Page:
One of Jerry Kill’s favorite maxims as he roams the Gophers football practice field speaks to the importance of minimizing turnovers: “Ball security, job security!”

The Gophers ranked tied for 15th nationally in turnover margin last season at plus-10. This season they are minus-2, tied for 88th nationally.

Their troubles holding onto the ball almost cost them last week’s game against Ohio, as the Gophers fumbled six times, recovering all but one. Kill knows improving in this area will be crucial to his team’s success in Big Ten play, starting Saturday.

“We turn over the ball against Northwestern, we won’t win the game,” Kill said Tuesday.

The No. 16 Wildcats have the nation’s third-best scoring defense, allowing only 8.8 points per game, and are tied for 28th in takeaways, with eight.

What makes this especially challenging for the Gophers is they have a host of underclassmen who frequently handle the football.

Their top two running backs (Rodney Smith and Shannon Brooks) and three of their emerging receivers (Rashad Still, Isaiah Gentry and Melvin Holland Jr.) are freshmen. Those five, in fact, accounted for 63 percent of the yardage gained against Ohio.

Smith has yet to fumble in 73 times toting the ball. Brooks fumbled twice against Ohio but recovered both, and those came on the kickoff return, where he was subbing for the injured Antonio Johnson.

Sophomore punt returner Craig James has fumbled four times in the past two games. The Gophers recovered all but one of those, but that one was deep in their territory, leading right to an Ohio touchdown. The Gophers have fumbled 13 times, and their six lost fumbles are the most in the Big Ten.

“We’ve got to do a better job from a coaching aspect there,” said Kill, who had senior KJ Maye join James on punt returns late in last week’s game.

Quarterback Mitch Leidner has thrown only two interceptions this year, but he has fumbled five times, losing three.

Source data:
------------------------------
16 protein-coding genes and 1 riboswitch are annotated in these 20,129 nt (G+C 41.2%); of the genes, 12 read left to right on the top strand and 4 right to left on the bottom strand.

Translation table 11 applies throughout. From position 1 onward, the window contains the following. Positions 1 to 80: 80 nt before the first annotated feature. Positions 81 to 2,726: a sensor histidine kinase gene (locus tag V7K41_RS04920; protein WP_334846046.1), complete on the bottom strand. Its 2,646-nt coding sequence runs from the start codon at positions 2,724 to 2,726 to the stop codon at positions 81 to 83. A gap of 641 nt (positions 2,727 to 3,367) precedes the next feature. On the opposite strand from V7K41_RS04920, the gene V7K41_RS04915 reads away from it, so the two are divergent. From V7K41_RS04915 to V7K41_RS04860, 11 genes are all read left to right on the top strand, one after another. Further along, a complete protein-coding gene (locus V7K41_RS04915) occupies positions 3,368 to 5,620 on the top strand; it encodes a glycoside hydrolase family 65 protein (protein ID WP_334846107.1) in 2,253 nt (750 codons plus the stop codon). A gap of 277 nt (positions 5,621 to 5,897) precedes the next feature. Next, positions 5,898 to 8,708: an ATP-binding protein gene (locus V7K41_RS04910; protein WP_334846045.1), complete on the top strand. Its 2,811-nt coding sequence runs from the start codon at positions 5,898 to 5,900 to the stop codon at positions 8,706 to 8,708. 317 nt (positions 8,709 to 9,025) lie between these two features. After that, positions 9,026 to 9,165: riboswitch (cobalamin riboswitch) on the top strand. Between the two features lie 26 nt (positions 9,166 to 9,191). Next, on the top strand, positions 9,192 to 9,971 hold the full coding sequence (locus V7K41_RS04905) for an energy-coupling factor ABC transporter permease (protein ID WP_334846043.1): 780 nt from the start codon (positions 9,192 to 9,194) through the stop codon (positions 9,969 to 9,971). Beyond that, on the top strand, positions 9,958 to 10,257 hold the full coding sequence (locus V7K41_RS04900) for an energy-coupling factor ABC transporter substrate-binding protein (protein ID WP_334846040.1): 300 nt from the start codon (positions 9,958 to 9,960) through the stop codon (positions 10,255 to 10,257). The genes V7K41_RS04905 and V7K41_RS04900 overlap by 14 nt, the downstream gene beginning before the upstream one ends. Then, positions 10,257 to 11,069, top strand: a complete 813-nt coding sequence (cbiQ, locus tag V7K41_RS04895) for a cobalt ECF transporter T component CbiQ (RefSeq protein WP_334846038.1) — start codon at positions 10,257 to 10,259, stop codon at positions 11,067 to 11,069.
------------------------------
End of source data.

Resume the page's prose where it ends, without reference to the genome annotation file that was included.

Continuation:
“Especially going into a game like Northwestern, a team that doesn’t have too many mistakes, we’ve got to minimize ours,” Leidner said. “Just in practice, emphasizing ball security, holding the ball high and tight, and being smart with the football from a quarterback standpoint.”

The Gophers are 20-2 under Kill when they win the turnover battle. Entering the season, they were only 2-17 under Kill in games when losing the turnover battle, but they beat Kent State and Ohio the past two weeks despite losing it 3-0 and 1-0, respectively.

As good as the Gophers have been on defense this year, that’s two games in a row without a takeaway.

“I’m not saying defense doesn’t have anything to do with turnovers, but I think well-coached offenses don’t turn the ball over,” defensive coordinator Tracy Claeys said. “So I’m not one to lose as much sleep over turnovers. If we get them, it’s like Christmas, OK.”

Northwestern coach Pat Fitzgerald said the Gophers have one of the best defenses in the Big Ten, and he added that he was impressed with their new running back tandem of Smith and Brooks.

“It just looks like your typical Jerry Kill, tough, physical, very talented, play their tails off, don’t beat themselves kind of football team,” Fitzgerald said.

Fitzgerald could have used those same words to describe his team. The Wildcats have bounced back from back-to-back 5-7 seasons to sit 4-0, with impressive victories over Stanford and Duke. Last week brought a 24-19 scare against Ball State, though.

Fitzgerald pointed to his team’s three first-half turnovers and said, “I told the guys that after the game, ‘We do that the next eight games, we’re going to get not only beat, we’re going to get embarrassed.’ ”